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Document Max. Freq Min. Freq
Harper's Encyclopedia of United States History (ed. Benson Lossing) 111 35 Browse Search
George P. Rowell and Company's American Newspaper Directory, containing accurate lists of all the newspapers and periodicals published in the United States and territories, and the dominion of Canada, and British Colonies of North America., together with a description of the towns and cities in which they are published. (ed. George P. Rowell and company) 52 0 Browse Search
Francis Jackson Garrison, William Lloyd Garrison, 1805-1879; the story of his life told by his children: volume 3 47 3 Browse Search
Frederick H. Dyer, Compendium of the War of the Rebellion: Regimental Histories 35 29 Browse Search
James Redpath, The Public Life of Captain John Brown 25 1 Browse Search
Emilio, Luis F., History of the Fifty-Fourth Regiment of Massachusetts Volunteer Infantry , 1863-1865 19 19 Browse Search
Rebellion Record: a Diary of American Events, Diary from December 17, 1860 - April 30, 1864 (ed. Frank Moore) 14 6 Browse Search
Francis Jackson Garrison, William Lloyd Garrison, 1805-1879; the story of his life told by his children: volume 2 9 1 Browse Search
John Harrison Wilson, The life of Charles Henry Dana 8 0 Browse Search
Horace Greeley, The American Conflict: A History of the Great Rebellion in the United States of America, 1860-65: its Causes, Incidents, and Results: Intended to exhibit especially its moral and political phases with the drift and progress of American opinion respecting human slavery from 1776 to the close of the War for the Union. Volume I. 8 4 Browse Search
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Browsing named entities in William H. Herndon, Jesse William Weik, Herndon's Lincoln: The True Story of a Great Life, Etiam in minimis major, The History and Personal Recollections of Abraham Lincoln by William H. Herndon, for twenty years his friend and Jesse William Weik. You can also browse the collection for Cleveland (Ohio, United States) or search for Cleveland (Ohio, United States) in all documents.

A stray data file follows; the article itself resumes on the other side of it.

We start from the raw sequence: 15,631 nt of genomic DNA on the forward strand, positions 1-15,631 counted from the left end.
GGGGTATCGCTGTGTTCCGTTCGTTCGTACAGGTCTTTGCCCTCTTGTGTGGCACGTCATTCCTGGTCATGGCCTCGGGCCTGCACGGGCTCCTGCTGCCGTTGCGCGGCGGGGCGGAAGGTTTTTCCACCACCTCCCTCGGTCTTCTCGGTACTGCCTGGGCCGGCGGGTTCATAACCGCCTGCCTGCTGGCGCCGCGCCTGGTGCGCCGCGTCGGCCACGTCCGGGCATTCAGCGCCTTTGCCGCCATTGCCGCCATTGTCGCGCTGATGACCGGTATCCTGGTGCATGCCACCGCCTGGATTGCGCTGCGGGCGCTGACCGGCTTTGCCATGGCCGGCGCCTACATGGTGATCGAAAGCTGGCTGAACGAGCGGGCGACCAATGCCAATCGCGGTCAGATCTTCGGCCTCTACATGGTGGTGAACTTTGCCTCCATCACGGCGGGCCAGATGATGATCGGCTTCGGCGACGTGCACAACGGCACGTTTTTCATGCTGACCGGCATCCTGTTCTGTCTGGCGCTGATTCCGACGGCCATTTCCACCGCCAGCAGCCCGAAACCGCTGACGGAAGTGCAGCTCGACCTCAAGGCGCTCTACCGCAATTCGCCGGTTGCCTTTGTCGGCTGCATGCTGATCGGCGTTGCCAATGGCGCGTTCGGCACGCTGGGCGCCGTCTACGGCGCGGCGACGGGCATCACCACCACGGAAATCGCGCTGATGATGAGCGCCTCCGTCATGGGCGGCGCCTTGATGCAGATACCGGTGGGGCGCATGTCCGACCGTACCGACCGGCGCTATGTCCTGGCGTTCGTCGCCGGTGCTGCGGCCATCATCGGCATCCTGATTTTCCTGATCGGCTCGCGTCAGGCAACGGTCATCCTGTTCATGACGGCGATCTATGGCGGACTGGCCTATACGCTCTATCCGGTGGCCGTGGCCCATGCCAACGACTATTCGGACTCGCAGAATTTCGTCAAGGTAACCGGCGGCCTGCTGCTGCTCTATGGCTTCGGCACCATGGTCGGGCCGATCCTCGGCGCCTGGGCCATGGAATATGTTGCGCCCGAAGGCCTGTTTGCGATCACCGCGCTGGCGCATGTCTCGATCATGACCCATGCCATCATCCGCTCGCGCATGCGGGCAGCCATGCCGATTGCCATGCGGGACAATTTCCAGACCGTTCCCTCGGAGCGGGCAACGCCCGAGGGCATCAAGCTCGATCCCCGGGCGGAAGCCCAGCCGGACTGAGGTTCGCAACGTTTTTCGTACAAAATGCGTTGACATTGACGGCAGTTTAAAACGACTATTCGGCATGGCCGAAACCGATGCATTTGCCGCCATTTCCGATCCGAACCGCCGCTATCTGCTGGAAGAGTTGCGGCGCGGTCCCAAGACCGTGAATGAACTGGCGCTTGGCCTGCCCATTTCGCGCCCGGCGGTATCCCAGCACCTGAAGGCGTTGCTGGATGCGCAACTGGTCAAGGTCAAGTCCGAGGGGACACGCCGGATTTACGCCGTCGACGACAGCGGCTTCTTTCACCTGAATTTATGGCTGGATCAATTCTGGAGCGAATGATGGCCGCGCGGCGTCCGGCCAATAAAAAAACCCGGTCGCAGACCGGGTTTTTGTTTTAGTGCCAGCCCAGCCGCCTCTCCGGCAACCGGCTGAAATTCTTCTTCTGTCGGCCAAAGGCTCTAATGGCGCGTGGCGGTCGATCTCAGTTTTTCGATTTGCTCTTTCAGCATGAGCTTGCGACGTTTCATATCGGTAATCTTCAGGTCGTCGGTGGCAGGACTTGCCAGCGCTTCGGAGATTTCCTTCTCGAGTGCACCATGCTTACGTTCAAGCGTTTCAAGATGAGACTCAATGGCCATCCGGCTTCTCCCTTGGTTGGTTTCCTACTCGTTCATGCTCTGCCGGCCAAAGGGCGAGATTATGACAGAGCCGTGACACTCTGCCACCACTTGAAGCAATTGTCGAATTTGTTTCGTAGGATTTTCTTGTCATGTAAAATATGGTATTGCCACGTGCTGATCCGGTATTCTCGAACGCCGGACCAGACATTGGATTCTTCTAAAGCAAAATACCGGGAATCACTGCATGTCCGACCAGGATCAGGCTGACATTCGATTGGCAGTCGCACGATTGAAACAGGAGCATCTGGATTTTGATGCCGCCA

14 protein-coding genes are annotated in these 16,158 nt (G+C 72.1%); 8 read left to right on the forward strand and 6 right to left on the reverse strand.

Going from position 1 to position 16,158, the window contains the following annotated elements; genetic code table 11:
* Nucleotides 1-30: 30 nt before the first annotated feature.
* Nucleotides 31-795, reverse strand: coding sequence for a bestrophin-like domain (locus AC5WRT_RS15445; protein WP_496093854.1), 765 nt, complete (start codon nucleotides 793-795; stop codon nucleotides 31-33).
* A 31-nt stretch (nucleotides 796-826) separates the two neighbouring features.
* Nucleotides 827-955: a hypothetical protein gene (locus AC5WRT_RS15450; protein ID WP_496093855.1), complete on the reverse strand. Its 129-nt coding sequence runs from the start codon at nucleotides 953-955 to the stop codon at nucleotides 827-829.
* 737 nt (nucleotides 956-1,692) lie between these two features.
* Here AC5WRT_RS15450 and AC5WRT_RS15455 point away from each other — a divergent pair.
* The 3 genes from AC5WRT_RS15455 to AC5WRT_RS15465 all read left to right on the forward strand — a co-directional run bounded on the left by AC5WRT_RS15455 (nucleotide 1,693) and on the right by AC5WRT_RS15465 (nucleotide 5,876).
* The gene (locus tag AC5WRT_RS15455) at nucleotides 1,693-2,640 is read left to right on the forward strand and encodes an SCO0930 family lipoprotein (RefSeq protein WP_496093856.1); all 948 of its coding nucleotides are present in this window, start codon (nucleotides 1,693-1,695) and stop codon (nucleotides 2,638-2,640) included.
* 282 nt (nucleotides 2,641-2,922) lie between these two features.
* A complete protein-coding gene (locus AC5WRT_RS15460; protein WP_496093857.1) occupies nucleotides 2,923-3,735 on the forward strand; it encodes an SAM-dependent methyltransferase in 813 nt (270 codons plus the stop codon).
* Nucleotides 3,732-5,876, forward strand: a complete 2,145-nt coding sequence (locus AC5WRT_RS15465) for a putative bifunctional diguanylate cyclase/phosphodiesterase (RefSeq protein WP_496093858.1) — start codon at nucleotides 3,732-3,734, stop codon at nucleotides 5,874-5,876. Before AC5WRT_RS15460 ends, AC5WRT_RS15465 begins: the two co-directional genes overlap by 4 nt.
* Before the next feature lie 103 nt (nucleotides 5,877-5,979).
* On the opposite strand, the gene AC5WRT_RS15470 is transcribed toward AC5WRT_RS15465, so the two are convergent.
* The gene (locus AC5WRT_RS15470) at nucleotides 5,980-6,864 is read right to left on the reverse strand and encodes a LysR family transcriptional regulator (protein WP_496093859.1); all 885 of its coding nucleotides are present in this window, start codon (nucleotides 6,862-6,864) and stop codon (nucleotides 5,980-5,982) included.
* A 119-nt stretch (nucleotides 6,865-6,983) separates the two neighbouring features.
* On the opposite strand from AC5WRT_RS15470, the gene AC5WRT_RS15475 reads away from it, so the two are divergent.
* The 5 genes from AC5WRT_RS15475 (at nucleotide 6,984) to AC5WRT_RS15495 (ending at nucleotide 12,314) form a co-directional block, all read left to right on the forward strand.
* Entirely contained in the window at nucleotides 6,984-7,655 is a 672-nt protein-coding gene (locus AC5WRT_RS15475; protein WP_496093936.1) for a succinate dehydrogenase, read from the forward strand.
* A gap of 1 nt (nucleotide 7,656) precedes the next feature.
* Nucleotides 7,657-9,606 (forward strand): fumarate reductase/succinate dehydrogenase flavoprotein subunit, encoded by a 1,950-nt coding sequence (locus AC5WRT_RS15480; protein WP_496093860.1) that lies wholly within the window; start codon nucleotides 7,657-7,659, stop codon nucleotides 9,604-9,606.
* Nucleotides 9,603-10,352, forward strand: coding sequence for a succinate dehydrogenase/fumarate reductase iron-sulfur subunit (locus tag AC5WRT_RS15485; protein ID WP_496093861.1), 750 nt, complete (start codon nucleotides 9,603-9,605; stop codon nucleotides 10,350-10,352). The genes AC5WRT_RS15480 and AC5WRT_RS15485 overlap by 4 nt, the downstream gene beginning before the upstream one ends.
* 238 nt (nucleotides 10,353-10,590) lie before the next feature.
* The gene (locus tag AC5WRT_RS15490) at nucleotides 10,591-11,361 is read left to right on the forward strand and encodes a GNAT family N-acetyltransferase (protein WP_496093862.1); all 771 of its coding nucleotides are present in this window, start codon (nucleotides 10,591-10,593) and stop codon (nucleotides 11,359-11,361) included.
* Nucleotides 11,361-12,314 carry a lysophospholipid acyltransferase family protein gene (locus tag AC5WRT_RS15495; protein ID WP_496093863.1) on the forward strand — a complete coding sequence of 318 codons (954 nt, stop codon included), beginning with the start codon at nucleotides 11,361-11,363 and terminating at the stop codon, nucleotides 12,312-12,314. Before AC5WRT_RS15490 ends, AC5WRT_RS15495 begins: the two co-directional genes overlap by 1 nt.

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[Private and Confidential.] Springfield, Ill., Nov. 13, 1860. Hon. Samuel Haycraft. My Dear Sir:--Yours of the 9th is just received. I can only answer briefly. Rest fully assured that the good people of the South who will put themselves in the same temper and mood towards me which you do will find no cause to complain of me. Yours very truly, A. Lincoln. At Pittsburg he advised deliberation and begged the American people to keep their temper on both sides of the line. At Cleveland he insisted that the crisis, as it is called, is an artificial crisis and has no foundation in fact; and at Philadelphia he assured his listeners that under his administration there would be no bloodshed unless it was forced upon the Government, and then it would be compelled to act in self-defence. This last utterance was made in front of Independence Hall, where, a few moments before, he had unfurled to the breeze a magnificent new flag, an impressive ceremony performed amid the cheers
ine of a speedy final triumph. Let us be quite sober. Let us diligently apply the means, never doubting that a just God, in his own good time, will give us the rightful result. Yours very truly, A. Lincoln. The summer and fall of 1864 were marked by Lincoln's second Presidential campaign, he, and Andrew Johnson, of Tennessee, for Vice-President, having been nominated at Baltimore on the 8th of June. Fremont, who had been placed in the field by a convention of malcontents at Cleveland, Ohio, had withdrawn in September, and the contest was left to Lincoln and General George B. McClellan, the nominee of the Democratic convention at Chicago. The canvass was a heated and bitter one. Dissatisfied elements appeared everywhere. The Judge Advocate-General of the army (Holt) created a sensation by the publication of a report giving conclusive proof of the existence of an organized secret association at the North, controlled by prominent men in the Democratic party, whose object